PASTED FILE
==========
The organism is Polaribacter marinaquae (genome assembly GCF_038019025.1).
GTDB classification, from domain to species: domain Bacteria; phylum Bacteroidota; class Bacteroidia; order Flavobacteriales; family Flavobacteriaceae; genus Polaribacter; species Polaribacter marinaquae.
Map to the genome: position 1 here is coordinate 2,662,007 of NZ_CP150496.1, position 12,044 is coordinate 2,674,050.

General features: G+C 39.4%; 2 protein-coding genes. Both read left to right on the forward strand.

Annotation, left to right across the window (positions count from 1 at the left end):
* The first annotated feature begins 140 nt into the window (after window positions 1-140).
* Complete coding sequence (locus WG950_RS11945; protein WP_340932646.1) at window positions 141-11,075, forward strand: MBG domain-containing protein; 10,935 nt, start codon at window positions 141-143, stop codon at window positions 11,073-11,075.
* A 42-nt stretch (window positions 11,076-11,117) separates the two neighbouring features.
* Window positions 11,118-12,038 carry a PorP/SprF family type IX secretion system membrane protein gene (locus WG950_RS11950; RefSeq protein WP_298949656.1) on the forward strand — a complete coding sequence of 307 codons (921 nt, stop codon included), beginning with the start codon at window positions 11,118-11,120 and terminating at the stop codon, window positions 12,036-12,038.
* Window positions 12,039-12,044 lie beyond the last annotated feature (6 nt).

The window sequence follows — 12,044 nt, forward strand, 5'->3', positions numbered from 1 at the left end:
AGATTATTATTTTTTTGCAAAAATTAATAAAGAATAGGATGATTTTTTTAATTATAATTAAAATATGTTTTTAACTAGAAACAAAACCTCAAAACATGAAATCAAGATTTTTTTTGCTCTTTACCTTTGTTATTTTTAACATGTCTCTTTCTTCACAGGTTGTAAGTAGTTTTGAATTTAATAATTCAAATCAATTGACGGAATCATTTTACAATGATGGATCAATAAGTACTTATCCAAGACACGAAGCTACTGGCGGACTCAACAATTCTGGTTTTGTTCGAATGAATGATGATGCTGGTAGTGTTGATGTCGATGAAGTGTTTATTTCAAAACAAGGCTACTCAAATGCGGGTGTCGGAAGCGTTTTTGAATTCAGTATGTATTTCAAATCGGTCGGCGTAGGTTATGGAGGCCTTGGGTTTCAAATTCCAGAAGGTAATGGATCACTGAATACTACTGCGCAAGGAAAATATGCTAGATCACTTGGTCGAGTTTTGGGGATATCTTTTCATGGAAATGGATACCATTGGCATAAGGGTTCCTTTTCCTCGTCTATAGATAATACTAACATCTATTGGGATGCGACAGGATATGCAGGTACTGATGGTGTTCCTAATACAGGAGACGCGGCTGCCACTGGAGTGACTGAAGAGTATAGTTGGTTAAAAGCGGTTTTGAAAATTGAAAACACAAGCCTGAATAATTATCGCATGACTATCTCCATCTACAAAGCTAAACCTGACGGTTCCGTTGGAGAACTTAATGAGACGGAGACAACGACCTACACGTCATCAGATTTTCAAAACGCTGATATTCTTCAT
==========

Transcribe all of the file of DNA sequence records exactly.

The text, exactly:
The organism is Polaribacter marinaquae (genome assembly GCF_038019025.1).
GTDB classification, from domain to species: domain Bacteria; phylum Bacteroidota; class Bacteroidia; order Flavobacteriales; family Flavobacteriaceae; genus Polaribacter; species Polaribacter marinaquae.
Map to the genome: position 1 here is coordinate 2,662,007 of NZ_CP150496.1, position 12,044 is coordinate 2,674,050.

General features: G+C 39.4%; 2 protein-coding genes. Both read left to right on the forward strand.

Annotation, left to right across the window (positions count from 1 at the left end):
* The first annotated feature begins 140 nt into the window (after window positions 1-140).
* Complete coding sequence (locus WG950_RS11945; protein WP_340932646.1) at window positions 141-11,075, forward strand: MBG domain-containing protein; 10,935 nt, start codon at window positions 141-143, stop codon at window positions 11,073-11,075.
* A 42-nt stretch (window positions 11,076-11,117) separates the two neighbouring features.
* Window positions 11,118-12,038 carry a PorP/SprF family type IX secretion system membrane protein gene (locus WG950_RS11950; RefSeq protein WP_298949656.1) on the forward strand — a complete coding sequence of 307 codons (921 nt, stop codon included), beginning with the start codon at window positions 11,118-11,120 and terminating at the stop codon, window positions 12,036-12,038.
* Window positions 12,039-12,044 lie beyond the last annotated feature (6 nt).

The window sequence follows — 12,044 nt, forward strand, 5'->3', positions numbered from 1 at the left end:
AGATTATTATTTTTTTGCAAAAATTAATAAAGAATAGGATGATTTTTTTAATTATAATTAAAATATGTTTTTAACTAGAAACAAAACCTCAAAACATGAAATCAAGATTTTTTTTGCTCTTTACCTTTGTTATTTTTAACATGTCTCTTTCTTCACAGGTTGTAAGTAGTTTTGAATTTAATAATTCAAATCAATTGACGGAATCATTTTACAATGATGGATCAATAAGTACTTATCCAAGACACGAAGCTACTGGCGGACTCAACAATTCTGGTTTTGTTCGAATGAATGATGATGCTGGTAGTGTTGATGTCGATGAAGTGTTTATTTCAAAACAAGGCTACTCAAATGCGGGTGTCGGAAGCGTTTTTGAATTCAGTATGTATTTCAAATCGGTCGGCGTAGGTTATGGAGGCCTTGGGTTTCAAATTCCAGAAGGTAATGGATCACTGAATACTACTGCGCAAGGAAAATATGCTAGATCACTTGGTCGAGTTTTGGGGATATCTTTTCATGGAAATGGATACCATTGGCATAAGGGTTCCTTTTCCTCGTCTATAGATAATACTAACATCTATTGGGATGCGACAGGATATGCAGGTACTGATGGTGTTCCTAATACAGGAGACGCGGCTGCCACTGGAGTGACTGAAGAGTATAGTTGGTTAAAAGCGGTTTTGAAAATTGAAAACACAAGCCTGAATAATTATCGCATGACTATCTCCATCTACAAAGCTAAACCTGACGGTTCCGTTGGAGAACTTAATGAGACGGAGACAACGACCTACACGTCATCAGATTTTCAAAACGCTGATATTCTTCAT